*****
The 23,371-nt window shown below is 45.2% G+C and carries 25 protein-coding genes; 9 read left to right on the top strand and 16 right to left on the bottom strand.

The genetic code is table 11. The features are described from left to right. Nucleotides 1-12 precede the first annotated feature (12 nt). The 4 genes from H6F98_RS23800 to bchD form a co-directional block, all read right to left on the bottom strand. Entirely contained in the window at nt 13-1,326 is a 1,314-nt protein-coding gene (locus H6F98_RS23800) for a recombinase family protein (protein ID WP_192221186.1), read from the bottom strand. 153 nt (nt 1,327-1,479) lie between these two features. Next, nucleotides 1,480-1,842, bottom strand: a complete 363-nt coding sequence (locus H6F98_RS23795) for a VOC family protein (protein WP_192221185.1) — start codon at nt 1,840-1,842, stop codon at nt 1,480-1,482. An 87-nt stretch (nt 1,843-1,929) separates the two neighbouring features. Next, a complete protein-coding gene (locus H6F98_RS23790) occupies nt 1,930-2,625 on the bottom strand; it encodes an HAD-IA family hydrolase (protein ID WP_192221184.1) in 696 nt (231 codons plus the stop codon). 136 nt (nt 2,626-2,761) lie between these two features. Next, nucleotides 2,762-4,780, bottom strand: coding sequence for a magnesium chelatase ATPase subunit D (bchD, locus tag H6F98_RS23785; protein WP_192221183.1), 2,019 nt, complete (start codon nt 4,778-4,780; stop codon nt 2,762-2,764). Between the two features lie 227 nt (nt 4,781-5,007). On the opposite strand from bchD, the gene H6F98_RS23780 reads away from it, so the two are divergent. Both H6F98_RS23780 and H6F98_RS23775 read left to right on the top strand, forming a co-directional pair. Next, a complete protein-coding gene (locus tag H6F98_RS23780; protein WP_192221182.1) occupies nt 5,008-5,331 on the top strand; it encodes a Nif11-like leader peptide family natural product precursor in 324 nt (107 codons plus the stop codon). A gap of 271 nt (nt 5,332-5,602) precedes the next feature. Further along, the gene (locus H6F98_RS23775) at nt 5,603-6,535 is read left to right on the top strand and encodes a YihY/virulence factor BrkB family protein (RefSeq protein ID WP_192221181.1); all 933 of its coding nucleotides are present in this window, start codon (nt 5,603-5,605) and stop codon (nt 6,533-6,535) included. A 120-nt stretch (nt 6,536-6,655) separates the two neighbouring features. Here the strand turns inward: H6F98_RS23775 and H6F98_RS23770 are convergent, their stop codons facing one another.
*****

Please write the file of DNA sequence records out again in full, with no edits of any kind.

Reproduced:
The 23,371-nt window shown below is 45.2% G+C and carries 25 protein-coding genes; 9 read left to right on the top strand and 16 right to left on the bottom strand.

The genetic code is table 11. The features are described from left to right. Nucleotides 1-12 precede the first annotated feature (12 nt). The 4 genes from H6F98_RS23800 to bchD form a co-directional block, all read right to left on the bottom strand. Entirely contained in the window at nt 13-1,326 is a 1,314-nt protein-coding gene (locus H6F98_RS23800) for a recombinase family protein (protein ID WP_192221186.1), read from the bottom strand. 153 nt (nt 1,327-1,479) lie between these two features. Next, nucleotides 1,480-1,842, bottom strand: a complete 363-nt coding sequence (locus H6F98_RS23795) for a VOC family protein (protein WP_192221185.1) — start codon at nt 1,840-1,842, stop codon at nt 1,480-1,482. An 87-nt stretch (nt 1,843-1,929) separates the two neighbouring features. Next, a complete protein-coding gene (locus H6F98_RS23790) occupies nt 1,930-2,625 on the bottom strand; it encodes an HAD-IA family hydrolase (protein ID WP_192221184.1) in 696 nt (231 codons plus the stop codon). 136 nt (nt 2,626-2,761) lie between these two features. Next, nucleotides 2,762-4,780, bottom strand: coding sequence for a magnesium chelatase ATPase subunit D (bchD, locus tag H6F98_RS23785; protein WP_192221183.1), 2,019 nt, complete (start codon nt 4,778-4,780; stop codon nt 2,762-2,764). Between the two features lie 227 nt (nt 4,781-5,007). On the opposite strand from bchD, the gene H6F98_RS23780 reads away from it, so the two are divergent. Both H6F98_RS23780 and H6F98_RS23775 read left to right on the top strand, forming a co-directional pair. Next, a complete protein-coding gene (locus tag H6F98_RS23780; protein WP_192221182.1) occupies nt 5,008-5,331 on the top strand; it encodes a Nif11-like leader peptide family natural product precursor in 324 nt (107 codons plus the stop codon). A gap of 271 nt (nt 5,332-5,602) precedes the next feature. Further along, the gene (locus H6F98_RS23775) at nt 5,603-6,535 is read left to right on the top strand and encodes a YihY/virulence factor BrkB family protein (RefSeq protein ID WP_192221181.1); all 933 of its coding nucleotides are present in this window, start codon (nt 5,603-5,605) and stop codon (nt 6,533-6,535) included. A 120-nt stretch (nt 6,536-6,655) separates the two neighbouring features. Here the strand turns inward: H6F98_RS23775 and H6F98_RS23770 are convergent, their stop codons facing one another.